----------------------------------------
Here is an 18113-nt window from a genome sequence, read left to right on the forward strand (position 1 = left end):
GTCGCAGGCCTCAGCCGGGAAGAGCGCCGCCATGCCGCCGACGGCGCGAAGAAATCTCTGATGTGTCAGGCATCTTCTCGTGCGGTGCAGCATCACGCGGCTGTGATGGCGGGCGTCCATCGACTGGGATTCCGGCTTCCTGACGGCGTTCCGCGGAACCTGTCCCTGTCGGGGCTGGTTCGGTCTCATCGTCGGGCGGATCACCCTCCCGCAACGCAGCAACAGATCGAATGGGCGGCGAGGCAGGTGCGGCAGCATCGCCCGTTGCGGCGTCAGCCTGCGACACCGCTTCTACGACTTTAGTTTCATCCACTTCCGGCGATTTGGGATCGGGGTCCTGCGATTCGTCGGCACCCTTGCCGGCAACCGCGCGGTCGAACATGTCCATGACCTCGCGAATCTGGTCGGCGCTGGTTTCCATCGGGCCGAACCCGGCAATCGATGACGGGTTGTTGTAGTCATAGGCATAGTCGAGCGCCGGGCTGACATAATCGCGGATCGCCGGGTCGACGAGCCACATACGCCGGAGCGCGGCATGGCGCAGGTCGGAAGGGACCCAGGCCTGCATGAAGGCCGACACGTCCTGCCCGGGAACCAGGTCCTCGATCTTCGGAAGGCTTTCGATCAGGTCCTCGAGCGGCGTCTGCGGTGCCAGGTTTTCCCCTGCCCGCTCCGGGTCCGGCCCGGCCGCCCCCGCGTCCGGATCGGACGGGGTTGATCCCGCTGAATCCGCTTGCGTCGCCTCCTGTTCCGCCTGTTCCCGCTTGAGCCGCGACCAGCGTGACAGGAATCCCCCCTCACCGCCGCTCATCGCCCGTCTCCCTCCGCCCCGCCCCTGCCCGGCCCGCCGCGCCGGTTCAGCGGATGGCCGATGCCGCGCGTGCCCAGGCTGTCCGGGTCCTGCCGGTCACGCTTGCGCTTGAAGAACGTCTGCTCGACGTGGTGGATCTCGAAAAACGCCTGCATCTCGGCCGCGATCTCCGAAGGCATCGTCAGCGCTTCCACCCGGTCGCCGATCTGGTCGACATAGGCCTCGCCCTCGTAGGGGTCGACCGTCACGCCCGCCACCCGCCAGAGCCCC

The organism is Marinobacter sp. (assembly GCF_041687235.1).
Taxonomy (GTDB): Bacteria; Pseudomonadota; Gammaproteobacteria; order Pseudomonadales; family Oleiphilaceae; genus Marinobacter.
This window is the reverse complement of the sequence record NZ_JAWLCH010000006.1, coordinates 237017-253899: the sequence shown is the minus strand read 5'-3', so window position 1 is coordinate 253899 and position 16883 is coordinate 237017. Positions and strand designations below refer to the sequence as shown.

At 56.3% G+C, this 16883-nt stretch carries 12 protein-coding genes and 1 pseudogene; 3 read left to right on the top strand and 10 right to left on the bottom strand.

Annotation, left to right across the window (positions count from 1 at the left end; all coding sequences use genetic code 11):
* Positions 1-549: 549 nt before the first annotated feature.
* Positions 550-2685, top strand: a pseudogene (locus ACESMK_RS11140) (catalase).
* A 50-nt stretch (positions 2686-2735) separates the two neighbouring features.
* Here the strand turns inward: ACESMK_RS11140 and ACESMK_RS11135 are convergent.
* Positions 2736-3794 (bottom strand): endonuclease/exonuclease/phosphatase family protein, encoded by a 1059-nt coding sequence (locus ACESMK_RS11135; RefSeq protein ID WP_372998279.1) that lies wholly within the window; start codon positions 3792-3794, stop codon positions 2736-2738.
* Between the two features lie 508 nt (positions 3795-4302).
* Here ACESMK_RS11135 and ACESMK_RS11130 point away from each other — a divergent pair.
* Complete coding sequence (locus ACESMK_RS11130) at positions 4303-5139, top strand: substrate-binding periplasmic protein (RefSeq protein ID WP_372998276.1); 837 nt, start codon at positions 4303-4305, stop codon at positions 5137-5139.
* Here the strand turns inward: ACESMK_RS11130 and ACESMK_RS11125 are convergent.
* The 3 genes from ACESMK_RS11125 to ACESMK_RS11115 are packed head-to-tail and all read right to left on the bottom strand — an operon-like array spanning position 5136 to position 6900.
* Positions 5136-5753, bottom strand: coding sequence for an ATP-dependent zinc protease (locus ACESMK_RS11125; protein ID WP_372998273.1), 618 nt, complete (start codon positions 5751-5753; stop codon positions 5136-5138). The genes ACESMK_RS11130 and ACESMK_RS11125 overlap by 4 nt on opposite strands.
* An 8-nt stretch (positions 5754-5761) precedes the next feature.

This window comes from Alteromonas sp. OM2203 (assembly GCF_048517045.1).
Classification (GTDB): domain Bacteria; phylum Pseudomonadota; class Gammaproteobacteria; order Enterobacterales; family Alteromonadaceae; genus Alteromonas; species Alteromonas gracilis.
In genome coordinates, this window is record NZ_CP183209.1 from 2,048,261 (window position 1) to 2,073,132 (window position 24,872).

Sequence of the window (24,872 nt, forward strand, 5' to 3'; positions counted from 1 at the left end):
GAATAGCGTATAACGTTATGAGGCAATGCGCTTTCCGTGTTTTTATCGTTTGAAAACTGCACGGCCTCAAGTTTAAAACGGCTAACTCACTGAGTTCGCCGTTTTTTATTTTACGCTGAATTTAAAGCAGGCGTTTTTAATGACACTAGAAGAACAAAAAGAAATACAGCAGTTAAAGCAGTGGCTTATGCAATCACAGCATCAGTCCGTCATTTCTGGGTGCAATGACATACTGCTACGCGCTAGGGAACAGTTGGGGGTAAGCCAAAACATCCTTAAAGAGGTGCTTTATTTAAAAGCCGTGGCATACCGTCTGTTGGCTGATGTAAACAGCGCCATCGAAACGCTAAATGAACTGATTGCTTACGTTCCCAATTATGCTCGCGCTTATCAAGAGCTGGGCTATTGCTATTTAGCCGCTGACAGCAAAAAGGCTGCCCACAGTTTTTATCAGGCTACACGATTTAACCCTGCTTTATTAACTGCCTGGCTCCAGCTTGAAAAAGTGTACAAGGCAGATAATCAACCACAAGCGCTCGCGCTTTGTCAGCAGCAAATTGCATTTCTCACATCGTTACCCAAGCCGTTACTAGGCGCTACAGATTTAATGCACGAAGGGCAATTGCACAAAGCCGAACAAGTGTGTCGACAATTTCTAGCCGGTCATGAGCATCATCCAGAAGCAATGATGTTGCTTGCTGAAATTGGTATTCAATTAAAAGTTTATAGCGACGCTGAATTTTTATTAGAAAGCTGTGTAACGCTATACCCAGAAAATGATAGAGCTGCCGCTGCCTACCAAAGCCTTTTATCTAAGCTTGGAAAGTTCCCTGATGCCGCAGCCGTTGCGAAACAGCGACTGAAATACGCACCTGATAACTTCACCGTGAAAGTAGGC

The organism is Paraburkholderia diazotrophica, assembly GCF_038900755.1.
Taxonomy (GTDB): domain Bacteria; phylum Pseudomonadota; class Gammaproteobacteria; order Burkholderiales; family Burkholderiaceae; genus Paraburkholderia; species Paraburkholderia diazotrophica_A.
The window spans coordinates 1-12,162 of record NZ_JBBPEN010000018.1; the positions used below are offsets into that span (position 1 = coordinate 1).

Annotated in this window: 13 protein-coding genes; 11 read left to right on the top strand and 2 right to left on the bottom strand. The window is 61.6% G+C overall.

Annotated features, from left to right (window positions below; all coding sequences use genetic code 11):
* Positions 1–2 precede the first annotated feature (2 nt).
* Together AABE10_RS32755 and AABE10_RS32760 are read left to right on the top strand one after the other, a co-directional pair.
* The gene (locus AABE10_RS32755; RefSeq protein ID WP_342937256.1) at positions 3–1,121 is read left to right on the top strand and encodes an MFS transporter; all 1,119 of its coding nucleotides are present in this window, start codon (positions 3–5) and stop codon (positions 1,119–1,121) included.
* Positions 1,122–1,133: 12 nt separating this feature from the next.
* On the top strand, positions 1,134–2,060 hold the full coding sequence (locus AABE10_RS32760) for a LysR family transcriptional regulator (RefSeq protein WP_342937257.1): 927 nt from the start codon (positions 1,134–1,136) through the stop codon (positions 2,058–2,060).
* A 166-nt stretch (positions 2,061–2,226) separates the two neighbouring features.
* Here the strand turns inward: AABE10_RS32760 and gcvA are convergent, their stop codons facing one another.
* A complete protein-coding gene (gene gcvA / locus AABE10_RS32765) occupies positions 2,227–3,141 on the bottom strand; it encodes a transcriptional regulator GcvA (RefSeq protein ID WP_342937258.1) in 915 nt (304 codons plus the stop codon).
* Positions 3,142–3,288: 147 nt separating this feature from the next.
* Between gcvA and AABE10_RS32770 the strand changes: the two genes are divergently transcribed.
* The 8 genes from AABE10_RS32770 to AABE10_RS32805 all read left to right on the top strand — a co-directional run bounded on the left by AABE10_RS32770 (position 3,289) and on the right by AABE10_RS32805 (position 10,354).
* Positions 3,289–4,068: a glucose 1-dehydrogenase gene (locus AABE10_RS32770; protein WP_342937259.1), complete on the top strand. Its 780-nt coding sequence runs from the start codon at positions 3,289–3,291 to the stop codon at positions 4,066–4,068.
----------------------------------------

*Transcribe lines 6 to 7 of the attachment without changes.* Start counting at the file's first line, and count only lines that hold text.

At 56.3% G+C, this 16883-nt stretch carries 12 protein-coding genes and 1 pseudogene; 3 read left to right on the top strand and 10 right to left on the bottom strand.

Annotation, left to right across the window (positions count from 1 at the left end; all coding sequences use genetic code 11):